About the Community of Murrieta
The natural scenic beauty of the area and what is still by California standards reasonably priced housing continues to attract significant numbers of residents and businesses who are finding Murrieta a great place to grow. Those living in the community find distinguished schools, abundant recreation, excellent medical facilities, expanding employment opportunities, and one of the lowest crime rates in Southern California. And entrepreneurs find a market growing larger by the day, above average household incomes, a skilled labor force, and a business-friendly city hall.
It’s a community with a past and vision for its future. One that welcomes challenges, takes risks, embraces opportunity. More and more people are discovering what the Murrieta brothers envisioned more than a century ago: Murrieta is, indeed, The Future of Southern California. For more information on Murrieta click here.
It was magnificent land blessed with verdant open spaces dotted with towering oak trees, sycamores, a valley of rich grasses and natural hot springs. It reminded Esequial Murrieta of his native Spain, so he bought 52,000 acres, fully intending to move his sheep ranching operation here from central California. But he never did, going back to the Santurtzi area of Spain to marry and turning his holdings over to younger brother Juan, who brought a flock of some 100,000 sheep to the valley. The year was 1873. And that was the start of something that would grow to be very big.
In 1882, the Southern California Railroad laid tracks linking the valley to its southern transcontinental route. By 1890, Murrieta had experienced its first boom, the population reaching 800, big for those days. The natural springs that proved a cleansing dip for Juan’s flock later were instrumental in bringing international renown to the community as the Murrieta Hot Springs Resort flourished during the first half of the 1900s. In 1935, the trains stopped running and the boom Murrieta had been enjoying went bust. The calm lasted for 50 years until a new community sprouted almost overnight and began a period of phenomenal growth. Extending Interstate 15 through the valley was the impetus for building what was at that time extremely affordable housing.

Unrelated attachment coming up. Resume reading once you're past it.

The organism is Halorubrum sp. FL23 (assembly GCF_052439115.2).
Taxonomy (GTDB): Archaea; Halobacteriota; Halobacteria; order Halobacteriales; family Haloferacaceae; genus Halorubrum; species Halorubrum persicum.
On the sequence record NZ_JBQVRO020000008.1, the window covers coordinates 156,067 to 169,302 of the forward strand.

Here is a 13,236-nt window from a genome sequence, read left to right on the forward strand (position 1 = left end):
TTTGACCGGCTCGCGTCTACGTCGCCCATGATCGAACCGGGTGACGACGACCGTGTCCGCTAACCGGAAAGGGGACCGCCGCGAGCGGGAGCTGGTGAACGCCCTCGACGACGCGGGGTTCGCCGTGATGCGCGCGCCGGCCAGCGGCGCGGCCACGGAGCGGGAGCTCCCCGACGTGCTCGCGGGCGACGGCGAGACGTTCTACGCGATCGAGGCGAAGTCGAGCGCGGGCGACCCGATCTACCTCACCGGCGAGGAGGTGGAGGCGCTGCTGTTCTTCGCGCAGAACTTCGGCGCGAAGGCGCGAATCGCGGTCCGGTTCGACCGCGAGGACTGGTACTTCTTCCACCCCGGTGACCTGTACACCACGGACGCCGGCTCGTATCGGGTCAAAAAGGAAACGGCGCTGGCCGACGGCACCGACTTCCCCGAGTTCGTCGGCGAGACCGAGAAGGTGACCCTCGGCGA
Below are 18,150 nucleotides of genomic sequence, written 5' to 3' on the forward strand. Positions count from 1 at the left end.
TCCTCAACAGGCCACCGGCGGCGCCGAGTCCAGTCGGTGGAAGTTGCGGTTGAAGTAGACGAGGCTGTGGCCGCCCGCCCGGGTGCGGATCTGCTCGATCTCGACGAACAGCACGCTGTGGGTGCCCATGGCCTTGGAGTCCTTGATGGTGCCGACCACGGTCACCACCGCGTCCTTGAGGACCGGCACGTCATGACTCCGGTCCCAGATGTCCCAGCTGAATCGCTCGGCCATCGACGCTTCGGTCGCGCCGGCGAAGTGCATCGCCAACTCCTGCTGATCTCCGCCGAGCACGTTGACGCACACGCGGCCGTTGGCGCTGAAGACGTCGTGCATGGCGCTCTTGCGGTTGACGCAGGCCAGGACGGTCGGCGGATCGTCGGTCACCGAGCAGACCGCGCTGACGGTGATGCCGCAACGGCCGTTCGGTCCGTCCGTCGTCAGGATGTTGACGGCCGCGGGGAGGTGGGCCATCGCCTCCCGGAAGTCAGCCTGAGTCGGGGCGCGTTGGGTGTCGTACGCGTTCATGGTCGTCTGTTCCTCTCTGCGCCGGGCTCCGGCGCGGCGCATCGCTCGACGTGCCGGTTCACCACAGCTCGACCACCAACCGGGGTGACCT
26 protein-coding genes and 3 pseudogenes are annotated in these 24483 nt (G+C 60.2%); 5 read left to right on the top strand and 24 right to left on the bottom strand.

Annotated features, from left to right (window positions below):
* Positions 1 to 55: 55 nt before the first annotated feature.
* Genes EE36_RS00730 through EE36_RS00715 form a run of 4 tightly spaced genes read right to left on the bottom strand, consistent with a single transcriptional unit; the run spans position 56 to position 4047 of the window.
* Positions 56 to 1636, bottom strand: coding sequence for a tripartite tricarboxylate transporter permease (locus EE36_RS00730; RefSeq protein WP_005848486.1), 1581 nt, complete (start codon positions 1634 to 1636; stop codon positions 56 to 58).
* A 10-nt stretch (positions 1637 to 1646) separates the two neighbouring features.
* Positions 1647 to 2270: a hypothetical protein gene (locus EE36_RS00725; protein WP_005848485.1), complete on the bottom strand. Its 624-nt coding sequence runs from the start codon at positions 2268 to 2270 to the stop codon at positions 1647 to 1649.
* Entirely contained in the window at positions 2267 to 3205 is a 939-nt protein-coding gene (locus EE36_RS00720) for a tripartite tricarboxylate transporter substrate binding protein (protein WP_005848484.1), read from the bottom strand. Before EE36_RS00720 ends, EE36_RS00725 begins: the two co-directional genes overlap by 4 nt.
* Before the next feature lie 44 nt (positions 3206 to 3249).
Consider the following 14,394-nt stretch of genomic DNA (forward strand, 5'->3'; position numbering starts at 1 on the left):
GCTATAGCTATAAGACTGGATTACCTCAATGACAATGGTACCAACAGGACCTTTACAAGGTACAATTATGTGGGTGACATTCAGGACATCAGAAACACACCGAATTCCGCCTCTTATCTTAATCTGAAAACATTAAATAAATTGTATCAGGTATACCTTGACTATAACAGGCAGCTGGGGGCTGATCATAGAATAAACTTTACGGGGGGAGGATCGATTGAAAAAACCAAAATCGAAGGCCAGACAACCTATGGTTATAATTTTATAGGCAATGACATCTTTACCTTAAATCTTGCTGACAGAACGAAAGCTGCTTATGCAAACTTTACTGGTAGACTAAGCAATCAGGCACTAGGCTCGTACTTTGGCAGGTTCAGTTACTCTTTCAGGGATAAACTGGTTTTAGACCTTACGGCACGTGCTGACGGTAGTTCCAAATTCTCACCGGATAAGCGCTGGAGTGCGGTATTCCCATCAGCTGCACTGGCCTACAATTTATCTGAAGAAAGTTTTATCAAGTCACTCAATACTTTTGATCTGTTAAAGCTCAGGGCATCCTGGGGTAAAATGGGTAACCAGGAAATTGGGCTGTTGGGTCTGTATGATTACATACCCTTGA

When Murrieta officially became a city on July 1, 1991, it was already home to more than 24,000 residents. Compare that to the 2,200 estimated to have been living here in 1980. By 2005, more than 85,000 people had moved to the community, making it one of the five largest in Riverside County. For a more detailed history click here.
Historic Downtown Murrieta
Located in the heart of Temecula, the Old Town district blends historic buildings with over 640 antique dealers, unique shopping, and restaurants. Old Town Temecula is the site of many special events including car shows, semi-annual Rod Runs, Western Days, and summer weekend entertainment. Take a jaunt in a horse-drawn carriage or stroll along the wooden boardwalks. Every Saturday, visit the popular Farmer’s Market which offers a wealth of fresh produce, flowers, and crafts. Tour the Temecula Valley Museum and discover the city’s historical treasures, enjoy the wacky inventor Professor Phineas Pennypickle’s home-workshop, at the Imagination Workshop Children’s Museum or experience an evening out at our Old Town Temecula Community Theater.
Santa Rosa Plateau
The Santa Rosa Plateau Ecological Reserve is located at the southern end of the Santa Ana Mountains in southwest Riverside County. The Reserve consists of 9000 acres. The land has been set aside to protect unique ecosystems like Engelmann oak woodlands, riparian wetlands, coastal sage scrub, chaparral, bunchgrass prairie, vernal pools and more than 200 species of native birds and 49 endangered, threatened or rare animal and plant species, including mule deer, mountain lions, badgers, bobcats, western pond turtles, white-tailed kites and fairy shrimp. Two species of fairy shrimp live in the seasonal vernal pools on the Reserve, but only one is found here and nowhere else on Earth.
Visitors to the Reserve can walk to the two oldest standing structures in Riverside County that once served as bunkhouses for cowboys dating back to 1846. The Moreno and Machado Adobes are shaded by a 400-year-old tree and separated by a relaxing, one-of-a-kind, picnic area. These structures are popular hiking destinations for visitors.
Other recreational activities include hiking, horseback riding, mountain biking, and attending interpretive programs. (Horseback riding and mountain biking are restricted to the Sylvan Meadows Multi-Use Area of the Plateau.)
All information about Murrieta courtesy of City of Murrieta.
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